Yet even without federal engagement on climate, at the state level leaders like California’s Newsom have moved in the opposite direction to Trump. In states such as Washington and New York there are now net-zero goals, and major U.S.-based companies have also made commitments to zero-out emissions. Even America’s utility behemoths are pledging to go carbon neutral, most recently New Orleans-based Entergy Corp., which did so on Thursday.
“It’s like personal actions but on steroids,” said Noah Kaufman, a research scholar at Columbia University’s Center on Global Energy Policy. “It’s very directionally helpful, but it’ll never be enough if you don’t have the policies to back it up.”
Biden has vowed to restore a national level of policy action, proposing a carbon-free electrical grid by 2035 and net-zero emissions no later than 2050. If Biden rejoins the Paris Agreement, which the U.S. is set to leave on Nov. 4, pressure will grow on other major emitters—most significantly India, the largest besides the U.S. with no stated net-zero target—to make similar commitments.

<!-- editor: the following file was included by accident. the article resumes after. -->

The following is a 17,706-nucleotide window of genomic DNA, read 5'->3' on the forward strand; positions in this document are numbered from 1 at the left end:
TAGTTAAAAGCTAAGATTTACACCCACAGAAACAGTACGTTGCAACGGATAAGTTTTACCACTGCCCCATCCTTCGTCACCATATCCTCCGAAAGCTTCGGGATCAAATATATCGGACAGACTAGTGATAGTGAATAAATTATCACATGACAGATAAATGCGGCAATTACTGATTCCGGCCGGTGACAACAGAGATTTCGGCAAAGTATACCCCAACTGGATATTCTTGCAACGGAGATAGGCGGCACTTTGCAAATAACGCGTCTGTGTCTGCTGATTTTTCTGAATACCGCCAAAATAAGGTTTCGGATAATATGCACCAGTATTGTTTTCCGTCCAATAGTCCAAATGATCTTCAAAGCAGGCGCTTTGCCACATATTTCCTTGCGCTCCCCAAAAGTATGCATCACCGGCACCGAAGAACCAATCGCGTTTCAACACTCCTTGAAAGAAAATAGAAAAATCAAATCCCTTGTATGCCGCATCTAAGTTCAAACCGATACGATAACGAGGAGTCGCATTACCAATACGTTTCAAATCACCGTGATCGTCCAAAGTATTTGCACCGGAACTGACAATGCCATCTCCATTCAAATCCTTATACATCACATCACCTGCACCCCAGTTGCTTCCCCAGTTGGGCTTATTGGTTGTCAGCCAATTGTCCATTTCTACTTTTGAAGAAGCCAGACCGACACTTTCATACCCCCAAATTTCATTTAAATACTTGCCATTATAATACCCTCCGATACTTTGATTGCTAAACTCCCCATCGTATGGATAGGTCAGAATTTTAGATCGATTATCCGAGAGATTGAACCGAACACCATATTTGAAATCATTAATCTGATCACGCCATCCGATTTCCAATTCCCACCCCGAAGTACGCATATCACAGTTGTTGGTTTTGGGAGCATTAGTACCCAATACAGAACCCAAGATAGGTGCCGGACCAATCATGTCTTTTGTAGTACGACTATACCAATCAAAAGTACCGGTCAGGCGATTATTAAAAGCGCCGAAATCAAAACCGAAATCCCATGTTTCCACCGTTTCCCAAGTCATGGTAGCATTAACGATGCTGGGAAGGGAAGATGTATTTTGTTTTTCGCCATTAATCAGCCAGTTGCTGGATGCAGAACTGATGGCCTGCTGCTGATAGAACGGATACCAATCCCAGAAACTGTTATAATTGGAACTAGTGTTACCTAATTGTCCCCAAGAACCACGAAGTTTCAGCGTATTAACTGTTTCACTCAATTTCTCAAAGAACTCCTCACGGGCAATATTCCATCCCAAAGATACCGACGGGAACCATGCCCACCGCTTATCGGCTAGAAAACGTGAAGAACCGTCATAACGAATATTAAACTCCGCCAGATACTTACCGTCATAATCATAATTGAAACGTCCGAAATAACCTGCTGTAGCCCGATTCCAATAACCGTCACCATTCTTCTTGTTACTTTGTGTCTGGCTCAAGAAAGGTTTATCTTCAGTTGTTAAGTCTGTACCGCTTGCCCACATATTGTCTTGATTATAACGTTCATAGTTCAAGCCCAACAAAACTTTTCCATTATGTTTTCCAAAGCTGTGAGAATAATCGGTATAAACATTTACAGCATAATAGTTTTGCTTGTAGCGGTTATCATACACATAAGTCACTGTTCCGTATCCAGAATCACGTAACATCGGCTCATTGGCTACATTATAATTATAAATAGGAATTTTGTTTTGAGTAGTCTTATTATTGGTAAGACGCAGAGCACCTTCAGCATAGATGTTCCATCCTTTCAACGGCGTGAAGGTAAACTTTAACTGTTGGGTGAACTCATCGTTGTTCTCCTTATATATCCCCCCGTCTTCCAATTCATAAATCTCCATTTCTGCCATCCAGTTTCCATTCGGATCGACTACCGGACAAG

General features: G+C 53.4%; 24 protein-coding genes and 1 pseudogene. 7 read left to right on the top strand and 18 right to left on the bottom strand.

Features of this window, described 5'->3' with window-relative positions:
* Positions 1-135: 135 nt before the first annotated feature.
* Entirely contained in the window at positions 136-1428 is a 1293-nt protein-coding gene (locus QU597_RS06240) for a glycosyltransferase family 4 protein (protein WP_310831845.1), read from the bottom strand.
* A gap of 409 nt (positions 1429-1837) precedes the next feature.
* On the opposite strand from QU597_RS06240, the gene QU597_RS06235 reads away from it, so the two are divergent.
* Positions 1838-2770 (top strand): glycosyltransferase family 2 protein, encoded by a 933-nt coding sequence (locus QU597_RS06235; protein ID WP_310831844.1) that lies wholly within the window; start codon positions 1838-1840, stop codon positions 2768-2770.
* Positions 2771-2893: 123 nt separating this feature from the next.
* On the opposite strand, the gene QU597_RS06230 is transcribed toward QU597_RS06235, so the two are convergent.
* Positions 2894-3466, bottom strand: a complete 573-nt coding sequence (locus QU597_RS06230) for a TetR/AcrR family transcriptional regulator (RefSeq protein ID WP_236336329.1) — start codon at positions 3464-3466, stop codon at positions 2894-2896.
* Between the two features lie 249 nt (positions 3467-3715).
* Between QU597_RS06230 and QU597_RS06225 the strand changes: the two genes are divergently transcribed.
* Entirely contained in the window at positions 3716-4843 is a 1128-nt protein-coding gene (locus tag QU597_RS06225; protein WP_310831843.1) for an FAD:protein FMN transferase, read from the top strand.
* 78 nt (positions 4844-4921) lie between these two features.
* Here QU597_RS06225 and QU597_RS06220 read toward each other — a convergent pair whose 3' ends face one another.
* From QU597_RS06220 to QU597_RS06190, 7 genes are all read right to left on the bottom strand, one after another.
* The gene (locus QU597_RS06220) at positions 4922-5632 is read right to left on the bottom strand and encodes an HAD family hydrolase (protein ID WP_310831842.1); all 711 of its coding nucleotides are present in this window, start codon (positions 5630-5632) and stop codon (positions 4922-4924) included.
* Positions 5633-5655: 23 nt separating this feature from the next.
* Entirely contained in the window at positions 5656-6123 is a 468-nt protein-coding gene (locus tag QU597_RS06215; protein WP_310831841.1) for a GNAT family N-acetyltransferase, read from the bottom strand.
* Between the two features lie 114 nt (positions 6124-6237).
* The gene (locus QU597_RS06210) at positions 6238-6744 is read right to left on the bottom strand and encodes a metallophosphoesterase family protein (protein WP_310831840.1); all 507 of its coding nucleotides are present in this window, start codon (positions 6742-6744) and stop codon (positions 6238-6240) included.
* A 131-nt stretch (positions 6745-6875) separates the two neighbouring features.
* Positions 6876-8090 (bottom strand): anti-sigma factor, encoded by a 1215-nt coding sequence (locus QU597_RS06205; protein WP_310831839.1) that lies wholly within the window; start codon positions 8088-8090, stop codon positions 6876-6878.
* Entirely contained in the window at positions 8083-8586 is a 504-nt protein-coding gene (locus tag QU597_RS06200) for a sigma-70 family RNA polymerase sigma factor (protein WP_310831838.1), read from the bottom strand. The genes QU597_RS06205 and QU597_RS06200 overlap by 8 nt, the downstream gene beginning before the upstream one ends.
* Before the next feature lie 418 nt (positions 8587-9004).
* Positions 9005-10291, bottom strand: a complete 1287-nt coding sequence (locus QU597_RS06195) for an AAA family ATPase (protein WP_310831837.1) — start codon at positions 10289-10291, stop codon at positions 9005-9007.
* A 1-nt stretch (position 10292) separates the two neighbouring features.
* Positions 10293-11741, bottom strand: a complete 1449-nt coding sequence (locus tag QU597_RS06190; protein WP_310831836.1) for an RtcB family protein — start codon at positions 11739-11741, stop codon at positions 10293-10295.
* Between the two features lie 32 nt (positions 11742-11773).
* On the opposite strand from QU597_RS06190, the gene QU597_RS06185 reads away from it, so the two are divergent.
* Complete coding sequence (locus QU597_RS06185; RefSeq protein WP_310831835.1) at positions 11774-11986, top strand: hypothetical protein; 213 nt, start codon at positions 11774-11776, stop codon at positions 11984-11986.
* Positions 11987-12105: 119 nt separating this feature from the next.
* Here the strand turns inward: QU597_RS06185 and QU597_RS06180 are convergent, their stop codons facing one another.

The UN framework allows developing countries to lower their emissions much later than developed countries, which bear much more of the blame for current atmospheric carbon levels. Though India isn’t ready to set a net-zero emissions goal, it’s shown a willingness to participate in the global conversation on emissions.
India “sees climate change as an area where, to put it simply, it can win points geopolitically,” said Thomas Spencer at the Energy and Resources Institute, a think tank in India. Under Prime Minister Narendra Modi, India has been setting records for low-cost solar installations and become a role model in deploying energy efficiency measures, although it still doesn’t have strong policies in place to electrify transport.